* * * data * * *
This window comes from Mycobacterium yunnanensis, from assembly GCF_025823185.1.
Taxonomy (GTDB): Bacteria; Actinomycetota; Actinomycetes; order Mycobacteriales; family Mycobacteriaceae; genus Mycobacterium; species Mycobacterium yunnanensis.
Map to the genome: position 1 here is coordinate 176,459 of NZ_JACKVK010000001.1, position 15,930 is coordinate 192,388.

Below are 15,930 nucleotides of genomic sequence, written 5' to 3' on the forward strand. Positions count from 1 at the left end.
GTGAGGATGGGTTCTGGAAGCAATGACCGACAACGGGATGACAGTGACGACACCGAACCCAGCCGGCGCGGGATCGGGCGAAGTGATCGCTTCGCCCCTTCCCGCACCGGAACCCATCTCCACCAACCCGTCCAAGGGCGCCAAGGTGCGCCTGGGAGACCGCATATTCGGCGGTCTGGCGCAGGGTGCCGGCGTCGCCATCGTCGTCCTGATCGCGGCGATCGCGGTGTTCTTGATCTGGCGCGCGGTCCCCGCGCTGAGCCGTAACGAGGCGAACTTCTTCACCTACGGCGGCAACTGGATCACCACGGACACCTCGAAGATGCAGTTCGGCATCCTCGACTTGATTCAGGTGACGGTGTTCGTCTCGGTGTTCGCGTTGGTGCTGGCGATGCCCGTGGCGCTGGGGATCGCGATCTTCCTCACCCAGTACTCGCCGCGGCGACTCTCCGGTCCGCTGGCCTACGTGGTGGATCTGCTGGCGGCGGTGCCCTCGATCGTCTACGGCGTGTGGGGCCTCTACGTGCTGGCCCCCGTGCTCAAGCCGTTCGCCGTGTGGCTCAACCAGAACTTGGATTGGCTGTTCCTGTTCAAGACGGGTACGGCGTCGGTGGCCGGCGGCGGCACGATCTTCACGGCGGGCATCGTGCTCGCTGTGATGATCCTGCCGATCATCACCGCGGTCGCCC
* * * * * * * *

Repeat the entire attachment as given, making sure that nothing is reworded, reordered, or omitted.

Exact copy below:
This window comes from Mycobacterium yunnanensis, from assembly GCF_025823185.1.
Taxonomy (GTDB): Bacteria; Actinomycetota; Actinomycetes; order Mycobacteriales; family Mycobacteriaceae; genus Mycobacterium; species Mycobacterium yunnanensis.
Map to the genome: position 1 here is coordinate 176,459 of NZ_JACKVK010000001.1, position 15,930 is coordinate 192,388.

Below are 15,930 nucleotides of genomic sequence, written 5' to 3' on the forward strand. Positions count from 1 at the left end.
GTGAGGATGGGTTCTGGAAGCAATGACCGACAACGGGATGACAGTGACGACACCGAACCCAGCCGGCGCGGGATCGGGCGAAGTGATCGCTTCGCCCCTTCCCGCACCGGAACCCATCTCCACCAACCCGTCCAAGGGCGCCAAGGTGCGCCTGGGAGACCGCATATTCGGCGGTCTGGCGCAGGGTGCCGGCGTCGCCATCGTCGTCCTGATCGCGGCGATCGCGGTGTTCTTGATCTGGCGCGCGGTCCCCGCGCTGAGCCGTAACGAGGCGAACTTCTTCACCTACGGCGGCAACTGGATCACCACGGACACCTCGAAGATGCAGTTCGGCATCCTCGACTTGATTCAGGTGACGGTGTTCGTCTCGGTGTTCGCGTTGGTGCTGGCGATGCCCGTGGCGCTGGGGATCGCGATCTTCCTCACCCAGTACTCGCCGCGGCGACTCTCCGGTCCGCTGGCCTACGTGGTGGATCTGCTGGCGGCGGTGCCCTCGATCGTCTACGGCGTGTGGGGCCTCTACGTGCTGGCCCCCGTGCTCAAGCCGTTCGCCGTGTGGCTCAACCAGAACTTGGATTGGCTGTTCCTGTTCAAGACGGGTACGGCGTCGGTGGCCGGCGGCGGCACGATCTTCACGGCGGGCATCGTGCTCGCTGTGATGATCCTGCCGATCATCACCGCGGTCGCCC